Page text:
On a recent drive through a remote, 200-acre portion of Chehaw property that we call “the back two-hundred,” I came across three Albany State students. One was holding a GPS device while the other two peered down a gopher tortoise burrow. One of the students was conducting a senior project mapping gopher tortoise burrows for her science class using Chehaw as an outdoor lab. The other two, judging by their smiles, were having a good time helping her.
Much is made our deficiencies in education, especially in the areas of science, technology, engineering, and math (STEM). But when it comes to the science portion of STEM, our community is fortunate to have a unique facility with 750 acres of natural ecosystems, abundant wildlife populations, and an accredited zoo. Chehaw is so much more than just a field trip destination. It is an outdoor lab for our local students. Natural populations for potential study include gopher tortoise, Mexican free-tailed bats, and white-tailed deer. In the zoo, students can work with such exotic animals as cheetah, rhino, and meerkat.
Chehaw education programs are carefully designed to meet Georgia’s Common Core Curriculum standards for all grades from elementary through high school. Park educators also work with college students from Albany State University and Georgia Southwestern State on project-based programs that meet their requirements for class assignments. And the park recently renovated one of its unused residences into a home for visiting zookeeper interns. The five-month program hosts college graduates from as far away as Wisconsin and New York.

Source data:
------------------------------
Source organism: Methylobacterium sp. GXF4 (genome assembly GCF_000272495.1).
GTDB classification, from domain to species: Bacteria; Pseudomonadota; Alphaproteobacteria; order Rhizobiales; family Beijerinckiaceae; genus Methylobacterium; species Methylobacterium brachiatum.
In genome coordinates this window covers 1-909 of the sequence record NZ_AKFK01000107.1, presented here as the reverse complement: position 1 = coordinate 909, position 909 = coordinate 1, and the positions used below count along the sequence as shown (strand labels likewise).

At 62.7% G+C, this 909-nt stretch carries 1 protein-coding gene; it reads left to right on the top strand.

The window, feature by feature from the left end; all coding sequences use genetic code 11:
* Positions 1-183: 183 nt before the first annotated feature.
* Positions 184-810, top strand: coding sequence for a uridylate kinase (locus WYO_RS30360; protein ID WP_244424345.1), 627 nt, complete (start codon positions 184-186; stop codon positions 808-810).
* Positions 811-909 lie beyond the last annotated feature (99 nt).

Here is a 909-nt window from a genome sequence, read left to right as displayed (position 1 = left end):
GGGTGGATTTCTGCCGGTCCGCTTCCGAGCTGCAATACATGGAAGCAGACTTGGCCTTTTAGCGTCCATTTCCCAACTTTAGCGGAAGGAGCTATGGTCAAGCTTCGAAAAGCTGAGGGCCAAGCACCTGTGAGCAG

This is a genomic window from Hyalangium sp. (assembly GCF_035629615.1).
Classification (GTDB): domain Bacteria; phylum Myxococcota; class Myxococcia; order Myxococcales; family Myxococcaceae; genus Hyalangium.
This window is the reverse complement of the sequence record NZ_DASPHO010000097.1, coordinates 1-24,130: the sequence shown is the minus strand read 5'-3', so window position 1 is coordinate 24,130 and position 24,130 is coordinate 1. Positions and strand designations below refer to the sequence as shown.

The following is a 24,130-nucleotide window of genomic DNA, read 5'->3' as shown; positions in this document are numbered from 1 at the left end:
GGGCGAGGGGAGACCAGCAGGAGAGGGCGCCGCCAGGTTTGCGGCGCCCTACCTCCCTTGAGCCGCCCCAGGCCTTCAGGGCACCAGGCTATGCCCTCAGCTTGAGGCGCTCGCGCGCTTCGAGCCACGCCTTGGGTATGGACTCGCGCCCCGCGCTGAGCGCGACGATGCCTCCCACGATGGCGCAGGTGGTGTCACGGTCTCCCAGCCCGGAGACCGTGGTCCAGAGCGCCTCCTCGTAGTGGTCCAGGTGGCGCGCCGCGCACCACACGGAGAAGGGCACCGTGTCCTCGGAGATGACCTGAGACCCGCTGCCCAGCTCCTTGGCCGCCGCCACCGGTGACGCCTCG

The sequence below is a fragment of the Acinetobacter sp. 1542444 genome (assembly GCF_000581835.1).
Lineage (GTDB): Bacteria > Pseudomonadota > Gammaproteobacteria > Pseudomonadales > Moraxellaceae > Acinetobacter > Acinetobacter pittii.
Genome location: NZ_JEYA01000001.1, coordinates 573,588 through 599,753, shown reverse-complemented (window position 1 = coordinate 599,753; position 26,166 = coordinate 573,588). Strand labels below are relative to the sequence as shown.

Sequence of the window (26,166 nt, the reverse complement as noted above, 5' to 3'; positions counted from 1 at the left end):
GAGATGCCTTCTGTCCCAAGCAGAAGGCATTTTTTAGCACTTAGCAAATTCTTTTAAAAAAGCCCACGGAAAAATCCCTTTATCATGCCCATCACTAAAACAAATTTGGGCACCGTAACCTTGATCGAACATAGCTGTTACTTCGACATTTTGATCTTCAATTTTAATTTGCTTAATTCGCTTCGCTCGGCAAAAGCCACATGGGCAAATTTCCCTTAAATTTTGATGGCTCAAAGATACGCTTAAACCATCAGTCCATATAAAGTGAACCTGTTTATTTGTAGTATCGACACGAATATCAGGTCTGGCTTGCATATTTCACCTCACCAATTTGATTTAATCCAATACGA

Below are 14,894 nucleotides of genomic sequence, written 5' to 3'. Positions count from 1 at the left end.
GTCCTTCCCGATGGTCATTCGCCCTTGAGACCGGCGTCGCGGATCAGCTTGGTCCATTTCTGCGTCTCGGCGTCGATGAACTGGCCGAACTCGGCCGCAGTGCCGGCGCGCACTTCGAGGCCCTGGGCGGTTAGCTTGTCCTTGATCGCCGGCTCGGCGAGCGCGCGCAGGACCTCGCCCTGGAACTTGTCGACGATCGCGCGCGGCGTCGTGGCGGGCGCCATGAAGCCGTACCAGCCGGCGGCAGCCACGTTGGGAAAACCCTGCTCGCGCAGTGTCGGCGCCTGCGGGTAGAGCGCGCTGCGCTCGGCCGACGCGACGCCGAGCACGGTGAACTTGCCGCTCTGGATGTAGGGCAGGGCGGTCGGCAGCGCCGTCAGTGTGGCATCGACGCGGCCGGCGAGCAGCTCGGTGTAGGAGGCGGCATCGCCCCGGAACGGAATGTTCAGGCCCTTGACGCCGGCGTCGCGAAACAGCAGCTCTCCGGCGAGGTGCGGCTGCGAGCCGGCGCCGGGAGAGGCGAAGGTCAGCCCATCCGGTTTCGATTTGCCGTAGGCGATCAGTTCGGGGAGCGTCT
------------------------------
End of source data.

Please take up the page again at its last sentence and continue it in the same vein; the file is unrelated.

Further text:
Education professionals have broken learning down to three basic types, and Chehaw excels at all three. Formal learning, which occurs in a structured and organized environment, might include classes taught to schools both at the park and in the school. Informal learning occurs during daily activities. It is not organized or structured and it is not intentional on the part of the learner. It is learning by accident and it is, perhaps, what we do best. Simply walking through the zoo and gazing at an exhibit or an animal results in learning, even if the learner is just there to have fun.
Somewhere in between is something called non-formal learning. This is learning that is intentional on the part of the learner, but it is part of some type of daily activity that is outside the formal learning environment. Non-formal learning includes all types of education programs with no specific curriculum, such as tours, informational signage, exhibits/interactive displays, and demonstrations. It might also include junior zookeeper programs, docent organizations and overnight experiences.
One of the park’s newest non-formal learning programs will begin this summer, thanks to a generous, five-figure donation from the Darcey foundation. If parents want to send their children to a unique, week-long, overnight summer camp, they will need to travel no further than Camp Chehaw
Those Albany State students have discovered that quality learning can take place outside the classroom, especially with a resource like Chehaw Park – a place where nature comes alive, one student at a time.